- Trigeminal (trigeminal nerve injury)
In addition, sinusitis, salivary gland disorders, and carotidynia can also cause pain in this area.
So, how can you know if you have TMJ-related headache pain? Read on to find out…
What Causes TMJ headaches: Temporomandibular joint disorders
Temporomandibular disorders can be the root cause and lead to TMJ headaches and migraines. The following issues can contribute to the development of TMJ disorders:
- Clenching and grinding teeth at night (Bruxism)
- Chewing gum excessively
- Misaligned jaw at birth
- Damage to the joint caused by arthritis
- Physical blow or impact to the area
- Jaw dislocation
- Upper and lower jaw not properly aligned (malocclusion)
- Facial, head, or jaw pain
- Pain that spreads to the neck, shoulders, and back
- Pain that is aggravated by chewing or moving your jaw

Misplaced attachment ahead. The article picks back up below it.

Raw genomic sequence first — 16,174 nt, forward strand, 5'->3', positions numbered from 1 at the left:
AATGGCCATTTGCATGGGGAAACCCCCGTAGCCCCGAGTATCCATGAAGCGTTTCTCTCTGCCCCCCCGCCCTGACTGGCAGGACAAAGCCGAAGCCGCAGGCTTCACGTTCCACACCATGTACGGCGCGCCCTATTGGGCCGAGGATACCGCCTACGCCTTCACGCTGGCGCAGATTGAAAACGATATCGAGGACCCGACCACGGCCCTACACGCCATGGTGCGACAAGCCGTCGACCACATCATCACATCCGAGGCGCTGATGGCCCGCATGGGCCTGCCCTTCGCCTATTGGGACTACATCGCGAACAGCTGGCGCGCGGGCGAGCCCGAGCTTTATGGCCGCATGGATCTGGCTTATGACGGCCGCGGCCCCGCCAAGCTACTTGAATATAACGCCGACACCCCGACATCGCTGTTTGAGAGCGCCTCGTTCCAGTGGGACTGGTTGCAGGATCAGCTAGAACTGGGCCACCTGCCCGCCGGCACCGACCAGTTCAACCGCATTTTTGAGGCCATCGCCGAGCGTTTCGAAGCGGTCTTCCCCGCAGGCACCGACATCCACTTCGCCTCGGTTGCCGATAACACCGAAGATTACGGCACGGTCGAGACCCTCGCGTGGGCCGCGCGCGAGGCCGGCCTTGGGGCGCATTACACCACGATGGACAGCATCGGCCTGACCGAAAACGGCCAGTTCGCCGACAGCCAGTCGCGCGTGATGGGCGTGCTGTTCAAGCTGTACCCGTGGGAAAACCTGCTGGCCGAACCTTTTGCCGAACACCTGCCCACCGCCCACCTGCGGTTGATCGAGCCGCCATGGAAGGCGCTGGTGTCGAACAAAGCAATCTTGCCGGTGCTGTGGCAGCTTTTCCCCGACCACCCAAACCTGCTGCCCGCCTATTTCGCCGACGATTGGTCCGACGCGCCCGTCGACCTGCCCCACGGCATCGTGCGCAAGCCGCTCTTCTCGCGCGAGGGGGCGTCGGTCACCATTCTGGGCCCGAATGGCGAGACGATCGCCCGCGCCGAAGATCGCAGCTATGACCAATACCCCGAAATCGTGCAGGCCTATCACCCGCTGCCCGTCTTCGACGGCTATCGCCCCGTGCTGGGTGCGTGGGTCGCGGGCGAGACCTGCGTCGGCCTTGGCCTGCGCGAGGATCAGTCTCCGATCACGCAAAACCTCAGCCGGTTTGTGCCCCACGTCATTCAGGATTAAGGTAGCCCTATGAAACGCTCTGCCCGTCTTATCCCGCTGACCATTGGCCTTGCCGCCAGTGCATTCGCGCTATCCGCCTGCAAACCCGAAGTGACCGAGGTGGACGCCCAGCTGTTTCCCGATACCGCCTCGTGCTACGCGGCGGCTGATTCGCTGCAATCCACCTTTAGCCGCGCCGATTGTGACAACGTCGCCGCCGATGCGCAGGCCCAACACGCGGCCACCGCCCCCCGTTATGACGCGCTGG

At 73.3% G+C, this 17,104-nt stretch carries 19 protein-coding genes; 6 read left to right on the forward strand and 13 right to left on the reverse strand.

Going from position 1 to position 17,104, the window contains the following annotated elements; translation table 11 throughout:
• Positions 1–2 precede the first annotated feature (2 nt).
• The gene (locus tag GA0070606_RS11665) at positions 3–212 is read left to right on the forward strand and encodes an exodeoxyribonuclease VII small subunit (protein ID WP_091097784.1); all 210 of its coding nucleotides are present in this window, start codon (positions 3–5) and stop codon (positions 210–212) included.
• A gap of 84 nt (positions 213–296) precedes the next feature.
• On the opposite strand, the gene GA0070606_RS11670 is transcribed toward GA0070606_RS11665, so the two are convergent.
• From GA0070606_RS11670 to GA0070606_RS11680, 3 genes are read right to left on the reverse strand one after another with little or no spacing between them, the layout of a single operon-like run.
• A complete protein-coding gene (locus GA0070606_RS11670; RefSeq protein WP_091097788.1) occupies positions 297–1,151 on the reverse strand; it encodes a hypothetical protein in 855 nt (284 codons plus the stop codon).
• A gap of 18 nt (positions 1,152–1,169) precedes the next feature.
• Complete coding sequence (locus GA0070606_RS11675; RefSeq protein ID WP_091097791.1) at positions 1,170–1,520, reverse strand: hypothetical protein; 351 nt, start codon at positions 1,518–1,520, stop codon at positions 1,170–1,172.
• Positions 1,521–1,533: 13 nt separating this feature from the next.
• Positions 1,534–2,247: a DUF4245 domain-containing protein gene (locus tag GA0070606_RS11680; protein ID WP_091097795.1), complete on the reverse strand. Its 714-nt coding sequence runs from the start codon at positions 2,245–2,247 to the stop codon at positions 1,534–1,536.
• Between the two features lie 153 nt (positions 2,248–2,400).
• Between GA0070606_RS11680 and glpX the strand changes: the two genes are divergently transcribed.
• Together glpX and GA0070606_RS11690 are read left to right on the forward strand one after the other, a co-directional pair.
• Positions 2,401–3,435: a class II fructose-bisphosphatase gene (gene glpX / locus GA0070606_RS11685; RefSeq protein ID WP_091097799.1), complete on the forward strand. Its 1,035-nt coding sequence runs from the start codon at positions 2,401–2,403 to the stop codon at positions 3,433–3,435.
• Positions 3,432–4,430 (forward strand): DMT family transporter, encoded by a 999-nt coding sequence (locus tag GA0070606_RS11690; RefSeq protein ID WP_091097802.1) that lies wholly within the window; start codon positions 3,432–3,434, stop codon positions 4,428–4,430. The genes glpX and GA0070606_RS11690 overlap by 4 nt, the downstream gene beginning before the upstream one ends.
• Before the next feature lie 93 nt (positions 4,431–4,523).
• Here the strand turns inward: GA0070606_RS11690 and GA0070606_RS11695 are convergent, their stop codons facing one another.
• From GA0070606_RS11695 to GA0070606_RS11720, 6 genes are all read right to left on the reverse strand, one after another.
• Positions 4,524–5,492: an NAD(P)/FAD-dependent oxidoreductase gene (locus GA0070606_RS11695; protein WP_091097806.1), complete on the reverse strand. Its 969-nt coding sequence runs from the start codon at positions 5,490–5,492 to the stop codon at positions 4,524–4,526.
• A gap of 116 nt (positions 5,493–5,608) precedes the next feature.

- Tight facial or jaw muscles (may be present at rest)
- Clicking sound in your jaw joint
- Upper and lower teeth don’t fit together correctly anymore
- Numbness or tingling in your arms
- Ringing in your ears or hearing loss
- Sensitive or loose teeth
- Difficulty chewing or opening and closing your mouth
Your doctor, headache specialist, regular dentist, neuromuscular dentist (a dentist specializing in the alignment of the jaw), or physiotherapist can diagnose you with TMJ disorder. Diagnosis consists of a thorough physical assessment and imaging studies.
Your healthcare provider will look at your jaw’s range of motion and assess you for pain and tenderness in the jaw and surrounding areas.
They may also order X-rays, CT, or MRI scans to get a more detailed view to support their diagnosis.